Recession spending

There are plenty of folks in Southeast Missouri who remember the victory gardens planted during World War II. Many items we take for granted were rationed as goods were converted to supplies for the war effort. In the current recession, many Americans are turning to home gardens as a source of food for the dinner table. The National Gardening Association predicts the number of home vegetable gardens will jump more than 40 percent this year. Seed and plant sales are skyrocketing.

This is just one example of booming sales in a tough economy. Many consumers are cutting back on big-ticket purchases but spending more on items that give them comfort, make them feel safe or provide more leisure activities at a reasonable cost.

Sales of chocolate, running shoes, wine, tanning products and comfort foods like macaroni and cheese are climbing.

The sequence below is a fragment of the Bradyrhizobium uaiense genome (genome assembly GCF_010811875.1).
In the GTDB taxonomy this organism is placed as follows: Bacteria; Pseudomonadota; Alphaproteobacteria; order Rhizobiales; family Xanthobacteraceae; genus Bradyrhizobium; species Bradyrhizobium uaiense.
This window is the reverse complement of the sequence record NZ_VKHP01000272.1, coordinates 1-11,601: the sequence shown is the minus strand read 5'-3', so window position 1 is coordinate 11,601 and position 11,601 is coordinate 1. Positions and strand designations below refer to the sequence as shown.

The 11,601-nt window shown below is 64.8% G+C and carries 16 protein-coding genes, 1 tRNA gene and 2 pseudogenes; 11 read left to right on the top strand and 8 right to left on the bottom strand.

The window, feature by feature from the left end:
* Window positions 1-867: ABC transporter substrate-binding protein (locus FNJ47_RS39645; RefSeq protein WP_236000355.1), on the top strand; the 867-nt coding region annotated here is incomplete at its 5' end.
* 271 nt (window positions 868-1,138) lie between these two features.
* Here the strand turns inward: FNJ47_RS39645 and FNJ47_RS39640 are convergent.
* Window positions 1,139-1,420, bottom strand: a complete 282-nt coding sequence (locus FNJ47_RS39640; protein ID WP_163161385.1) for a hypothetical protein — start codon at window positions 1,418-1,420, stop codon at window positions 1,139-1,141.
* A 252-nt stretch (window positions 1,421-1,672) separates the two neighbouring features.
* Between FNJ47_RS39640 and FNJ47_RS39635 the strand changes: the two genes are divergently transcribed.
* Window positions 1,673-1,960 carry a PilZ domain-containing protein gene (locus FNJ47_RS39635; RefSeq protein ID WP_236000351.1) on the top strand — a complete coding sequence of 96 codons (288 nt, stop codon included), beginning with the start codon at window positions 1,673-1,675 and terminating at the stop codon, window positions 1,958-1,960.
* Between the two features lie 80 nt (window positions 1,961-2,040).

At the same time, the recession appears to be causing more indigestion. Sales of over-the-counter remedies for upset tummies are up more than 8 percent in the past year.

Meanwhile, sales of many luxury items, including clothes, are down significantly, while sales at Goodwill Industries International in the U.S. and Canada rose 7 percent in March.

Firearm sales, driven in part by President Obama's pledge to tighten gun laws, are up more than 25 percent, and many purchasers say they are more concerned about fears brought on by the recession. Sales of hunting firearms are down more than 45 percent.

These trends indicate Americans are responding with their pocketbooks to economic and political forces just as they have in crises throughout the nation's history.